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Changes to bait regulations improve species sustainability

By on June 2, 2021 0

Changes to the white bait regulations will improve the sustainability of endangered species while ensuring that Kiwis can continue the tradition of fishing for food from their local river in the future, said the acting Minister of Conservation, Dr Ayesha Verrall.

“White baits are a valuable part of Aotearoa’s native biodiversity and are taonga and mahinga kai for Maori,” said Ayesha Verrall.

“However, four of the six white bait species are threatened or threatened with extinction. Although fishing pressure is a contributing factor, habitat loss, environmental degradation, impeded passage of fish in river systems, loss of spawning sites and introduced fish species also impact White Bait Numbers.

“White bait regulations have not been revised since the 1990s and changes are long overdue. We want to ensure that the white bait fishery survives and thrives, for all New Zealanders, while maintaining long-standing traditions and encouraging responsible fishing practices, ”said Ayesha Verrall. .

The planned changes are consistent with the government’s clear commitment to protect, preserve and restore our natural heritage and biodiversity. They address the issues identified and focus on practicality and common sense and follow two years of engagement, including a consultation on proposed regulations that attracted more than 11,500 submissions.

“The immediate impact on the majority of fishermen will be minimal. People will still be using the same gear and fishing in the same places when the season opens.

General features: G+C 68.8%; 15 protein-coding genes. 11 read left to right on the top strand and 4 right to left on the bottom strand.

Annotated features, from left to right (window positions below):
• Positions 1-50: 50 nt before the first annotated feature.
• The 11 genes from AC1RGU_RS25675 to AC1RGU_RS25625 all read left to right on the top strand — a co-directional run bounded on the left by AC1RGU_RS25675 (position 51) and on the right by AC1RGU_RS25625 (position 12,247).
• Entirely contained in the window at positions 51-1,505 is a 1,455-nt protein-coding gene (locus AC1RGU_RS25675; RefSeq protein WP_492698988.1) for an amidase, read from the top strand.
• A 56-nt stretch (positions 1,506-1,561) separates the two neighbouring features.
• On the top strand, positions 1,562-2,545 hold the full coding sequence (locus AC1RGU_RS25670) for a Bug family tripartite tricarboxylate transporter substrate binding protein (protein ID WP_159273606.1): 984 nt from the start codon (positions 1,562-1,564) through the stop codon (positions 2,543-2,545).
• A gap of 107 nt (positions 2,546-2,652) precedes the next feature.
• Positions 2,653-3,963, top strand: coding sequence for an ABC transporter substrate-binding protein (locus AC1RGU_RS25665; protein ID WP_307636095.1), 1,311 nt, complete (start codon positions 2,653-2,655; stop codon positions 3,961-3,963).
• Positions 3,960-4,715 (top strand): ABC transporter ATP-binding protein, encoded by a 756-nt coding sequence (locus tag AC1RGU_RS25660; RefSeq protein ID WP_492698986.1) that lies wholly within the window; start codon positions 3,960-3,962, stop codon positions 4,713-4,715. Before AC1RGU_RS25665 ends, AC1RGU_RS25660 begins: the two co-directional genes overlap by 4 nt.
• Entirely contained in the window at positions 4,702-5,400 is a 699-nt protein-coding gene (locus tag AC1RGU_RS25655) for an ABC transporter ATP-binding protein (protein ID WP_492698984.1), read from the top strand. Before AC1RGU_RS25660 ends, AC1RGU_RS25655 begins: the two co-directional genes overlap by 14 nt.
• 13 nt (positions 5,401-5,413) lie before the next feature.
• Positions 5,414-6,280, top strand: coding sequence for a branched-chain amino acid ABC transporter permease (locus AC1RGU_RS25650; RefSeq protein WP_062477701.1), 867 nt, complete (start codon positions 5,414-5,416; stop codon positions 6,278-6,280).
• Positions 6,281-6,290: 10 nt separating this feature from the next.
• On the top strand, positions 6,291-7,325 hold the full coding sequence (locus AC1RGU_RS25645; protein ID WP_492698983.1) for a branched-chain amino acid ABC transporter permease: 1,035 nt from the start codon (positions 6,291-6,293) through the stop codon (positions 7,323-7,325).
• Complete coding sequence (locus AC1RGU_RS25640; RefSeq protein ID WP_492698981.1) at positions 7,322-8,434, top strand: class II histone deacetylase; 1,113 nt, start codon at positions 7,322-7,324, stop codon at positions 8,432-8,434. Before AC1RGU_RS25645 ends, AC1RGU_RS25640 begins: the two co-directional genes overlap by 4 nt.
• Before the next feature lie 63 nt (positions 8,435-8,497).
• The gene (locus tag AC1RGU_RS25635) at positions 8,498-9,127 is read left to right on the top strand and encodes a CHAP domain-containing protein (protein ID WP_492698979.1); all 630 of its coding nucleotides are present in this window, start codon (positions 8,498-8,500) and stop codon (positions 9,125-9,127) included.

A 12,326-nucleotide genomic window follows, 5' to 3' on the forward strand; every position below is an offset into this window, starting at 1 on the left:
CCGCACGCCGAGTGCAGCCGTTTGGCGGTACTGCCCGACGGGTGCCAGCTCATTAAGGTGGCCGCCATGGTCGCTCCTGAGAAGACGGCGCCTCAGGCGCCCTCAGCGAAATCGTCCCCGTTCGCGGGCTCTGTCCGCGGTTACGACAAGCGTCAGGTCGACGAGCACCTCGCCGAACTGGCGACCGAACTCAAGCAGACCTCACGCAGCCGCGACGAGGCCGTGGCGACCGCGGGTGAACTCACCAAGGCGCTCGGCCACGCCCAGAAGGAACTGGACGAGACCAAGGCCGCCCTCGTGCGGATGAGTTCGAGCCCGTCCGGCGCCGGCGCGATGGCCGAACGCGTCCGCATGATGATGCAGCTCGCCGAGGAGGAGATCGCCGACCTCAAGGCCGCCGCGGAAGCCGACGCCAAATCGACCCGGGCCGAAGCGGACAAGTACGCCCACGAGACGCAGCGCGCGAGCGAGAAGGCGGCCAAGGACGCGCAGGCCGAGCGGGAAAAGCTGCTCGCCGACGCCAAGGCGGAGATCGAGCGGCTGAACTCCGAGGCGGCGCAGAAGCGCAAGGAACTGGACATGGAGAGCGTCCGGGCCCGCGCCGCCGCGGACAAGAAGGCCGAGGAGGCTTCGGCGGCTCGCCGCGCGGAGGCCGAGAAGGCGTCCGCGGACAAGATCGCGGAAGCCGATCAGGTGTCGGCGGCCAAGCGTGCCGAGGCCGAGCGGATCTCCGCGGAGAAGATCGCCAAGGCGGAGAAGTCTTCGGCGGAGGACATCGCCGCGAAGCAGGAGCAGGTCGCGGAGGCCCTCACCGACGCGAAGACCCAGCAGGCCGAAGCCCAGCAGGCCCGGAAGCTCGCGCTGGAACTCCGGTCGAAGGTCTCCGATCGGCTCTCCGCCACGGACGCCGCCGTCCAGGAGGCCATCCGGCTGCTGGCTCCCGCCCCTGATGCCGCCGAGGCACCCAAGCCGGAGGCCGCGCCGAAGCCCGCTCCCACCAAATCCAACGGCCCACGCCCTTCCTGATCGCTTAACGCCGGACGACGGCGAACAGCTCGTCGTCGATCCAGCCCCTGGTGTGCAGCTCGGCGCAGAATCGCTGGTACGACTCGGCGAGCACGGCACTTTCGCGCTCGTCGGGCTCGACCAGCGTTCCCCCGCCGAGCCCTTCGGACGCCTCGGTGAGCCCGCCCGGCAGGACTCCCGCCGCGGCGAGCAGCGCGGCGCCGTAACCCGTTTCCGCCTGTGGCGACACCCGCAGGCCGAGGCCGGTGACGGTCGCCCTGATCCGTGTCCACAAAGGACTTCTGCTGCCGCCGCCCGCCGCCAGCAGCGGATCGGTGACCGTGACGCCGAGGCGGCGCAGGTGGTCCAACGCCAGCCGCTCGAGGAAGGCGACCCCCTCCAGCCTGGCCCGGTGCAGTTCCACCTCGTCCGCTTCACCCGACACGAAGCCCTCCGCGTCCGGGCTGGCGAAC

“The changes underway will better align practices nationally, improve the long-term sustainability of the fishery, and support low-volume recreational fishermen. They do not affect customary fishing rights.

“Two years of commitment to improving white bait management, including consulting on regulatory changes, has shown how passionate New Zealanders are about bait and bait fishing.

“DOC has also been asked to collect more evidence on the state of the white bait fishery, including further monitoring, scientific assessment and economic analysis. Better information is essential to ensure the effectiveness of the white bait management program and any need for additional program changes or regulations are identified.

“Work will continue to improve spawning sites, ensuring that national rules recognize fish needs, in partnership with mana whenua and working closely with white baits, conservation groups and others. interested in white bait, ”said Dr Ayesha Verrall.

The changes will be phased in over three seasons, to facilitate practical implementation on the ground, as those affected adjust to the new practices.

Season 2021, the changes will include:

Fishing will be prohibited within 20 meters of structures such as weirs and groynes where fish congregate.

The screens will be the only legal diversion device and limited to a maximum length of three meters.

The rule that only one net can be used when fishing from a stand will be extended to all of New Zealand.

The maximum incursion of fishing gear (excluding stands) in a watercourse will be a quarter of its width, nationally.

The minimum fixed distance between fixed fishing gear (not supports) will be 20 meters.

Fishing can only take place in estuaries and near river mouths nationwide. This is already the case on the west coast.

More white bait refugees in the water bodies draining from Abel Tasman and Fiordland National Parks will help protect white bait populations, like the white bait refugees already in place on the coast Where is.

The proposal is to extend the current exclusion in place from Yates Point to Puysegur Point, to also include the south coast up to the mouth of the Waitutu River. Martins Bay (although it is in Fiordland National Park) is not offered as a refuge.

Season 2022, changes will include:

The season to be shortened from September 1 to October 30 for all of New Zealand

Season 2023 changes will include:

Overall length limit for six meter fishing gear for all of New Zealand

(With contributions from the New Zealand government press release)

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